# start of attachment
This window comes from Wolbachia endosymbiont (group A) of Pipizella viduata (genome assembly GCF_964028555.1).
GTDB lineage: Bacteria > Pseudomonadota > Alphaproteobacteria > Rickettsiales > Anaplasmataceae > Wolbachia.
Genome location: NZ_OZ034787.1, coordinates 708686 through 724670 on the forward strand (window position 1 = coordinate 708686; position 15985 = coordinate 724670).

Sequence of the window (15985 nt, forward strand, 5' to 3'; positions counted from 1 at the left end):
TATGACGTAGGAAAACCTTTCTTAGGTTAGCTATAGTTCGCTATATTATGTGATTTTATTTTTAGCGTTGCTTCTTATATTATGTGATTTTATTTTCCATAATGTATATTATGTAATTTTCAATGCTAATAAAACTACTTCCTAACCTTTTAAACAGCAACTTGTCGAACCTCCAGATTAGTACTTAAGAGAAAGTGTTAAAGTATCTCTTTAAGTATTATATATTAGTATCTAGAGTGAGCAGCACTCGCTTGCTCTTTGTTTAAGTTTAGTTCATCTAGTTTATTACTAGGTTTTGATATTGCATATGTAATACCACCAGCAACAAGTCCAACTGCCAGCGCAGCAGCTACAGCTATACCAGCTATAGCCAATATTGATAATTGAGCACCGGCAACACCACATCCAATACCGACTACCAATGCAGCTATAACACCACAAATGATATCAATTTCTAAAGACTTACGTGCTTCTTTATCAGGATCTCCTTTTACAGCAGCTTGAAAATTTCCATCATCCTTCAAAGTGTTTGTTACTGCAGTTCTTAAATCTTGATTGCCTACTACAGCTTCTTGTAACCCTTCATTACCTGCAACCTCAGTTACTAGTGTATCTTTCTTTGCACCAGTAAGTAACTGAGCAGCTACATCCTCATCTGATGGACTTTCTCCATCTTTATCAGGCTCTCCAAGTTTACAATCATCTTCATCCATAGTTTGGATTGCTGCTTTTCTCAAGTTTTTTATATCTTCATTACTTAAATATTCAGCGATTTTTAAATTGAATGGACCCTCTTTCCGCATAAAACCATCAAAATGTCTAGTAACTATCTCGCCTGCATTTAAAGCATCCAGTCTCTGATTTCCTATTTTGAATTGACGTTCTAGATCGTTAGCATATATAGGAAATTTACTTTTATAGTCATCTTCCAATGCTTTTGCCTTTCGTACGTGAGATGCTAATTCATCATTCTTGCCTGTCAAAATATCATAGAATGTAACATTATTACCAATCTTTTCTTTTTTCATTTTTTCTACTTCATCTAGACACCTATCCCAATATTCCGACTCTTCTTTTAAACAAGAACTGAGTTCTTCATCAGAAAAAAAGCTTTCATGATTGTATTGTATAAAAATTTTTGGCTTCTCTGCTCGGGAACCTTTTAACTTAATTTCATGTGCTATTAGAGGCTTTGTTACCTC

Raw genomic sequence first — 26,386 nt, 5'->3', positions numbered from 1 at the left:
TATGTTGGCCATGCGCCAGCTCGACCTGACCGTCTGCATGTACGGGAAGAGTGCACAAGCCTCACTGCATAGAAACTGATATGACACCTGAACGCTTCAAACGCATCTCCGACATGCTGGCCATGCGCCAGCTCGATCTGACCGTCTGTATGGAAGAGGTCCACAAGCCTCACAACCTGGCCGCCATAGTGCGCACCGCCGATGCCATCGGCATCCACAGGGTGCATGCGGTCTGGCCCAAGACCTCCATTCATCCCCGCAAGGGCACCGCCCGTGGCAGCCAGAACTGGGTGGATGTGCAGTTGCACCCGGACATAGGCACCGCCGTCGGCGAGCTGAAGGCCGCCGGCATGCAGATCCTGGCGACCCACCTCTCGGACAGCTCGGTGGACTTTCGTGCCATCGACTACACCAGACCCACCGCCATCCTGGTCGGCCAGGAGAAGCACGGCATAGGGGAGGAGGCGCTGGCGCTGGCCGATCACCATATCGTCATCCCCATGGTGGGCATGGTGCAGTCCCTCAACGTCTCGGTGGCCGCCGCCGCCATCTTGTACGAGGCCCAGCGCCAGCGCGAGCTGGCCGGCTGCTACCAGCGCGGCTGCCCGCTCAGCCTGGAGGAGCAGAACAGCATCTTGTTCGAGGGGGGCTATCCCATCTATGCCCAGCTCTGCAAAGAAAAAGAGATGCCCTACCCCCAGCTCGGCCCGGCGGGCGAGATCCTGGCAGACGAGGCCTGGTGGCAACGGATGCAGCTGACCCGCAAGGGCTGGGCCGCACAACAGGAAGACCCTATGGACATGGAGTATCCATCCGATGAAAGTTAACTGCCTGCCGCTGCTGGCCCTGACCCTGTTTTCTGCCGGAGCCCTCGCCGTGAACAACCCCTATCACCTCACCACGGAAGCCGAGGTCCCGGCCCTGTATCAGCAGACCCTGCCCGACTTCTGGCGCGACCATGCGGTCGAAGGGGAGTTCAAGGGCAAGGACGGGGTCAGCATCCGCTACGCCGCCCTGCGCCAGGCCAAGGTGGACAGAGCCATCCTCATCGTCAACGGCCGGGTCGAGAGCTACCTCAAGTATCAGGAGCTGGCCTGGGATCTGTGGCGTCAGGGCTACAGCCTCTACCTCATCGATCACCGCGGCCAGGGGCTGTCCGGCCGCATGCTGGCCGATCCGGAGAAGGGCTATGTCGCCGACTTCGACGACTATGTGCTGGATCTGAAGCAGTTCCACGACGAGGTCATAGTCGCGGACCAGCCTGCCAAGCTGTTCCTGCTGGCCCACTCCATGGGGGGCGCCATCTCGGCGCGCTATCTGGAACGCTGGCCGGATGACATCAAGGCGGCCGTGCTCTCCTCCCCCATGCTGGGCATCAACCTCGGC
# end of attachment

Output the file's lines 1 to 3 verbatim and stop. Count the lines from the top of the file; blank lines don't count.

This window comes from Wolbachia endosymbiont (group A) of Pipizella viduata (genome assembly GCF_964028555.1).
GTDB lineage: Bacteria > Pseudomonadota > Alphaproteobacteria > Rickettsiales > Anaplasmataceae > Wolbachia.
Genome location: NZ_OZ034787.1, coordinates 708686 through 724670 on the forward strand (window position 1 = coordinate 708686; position 15985 = coordinate 724670).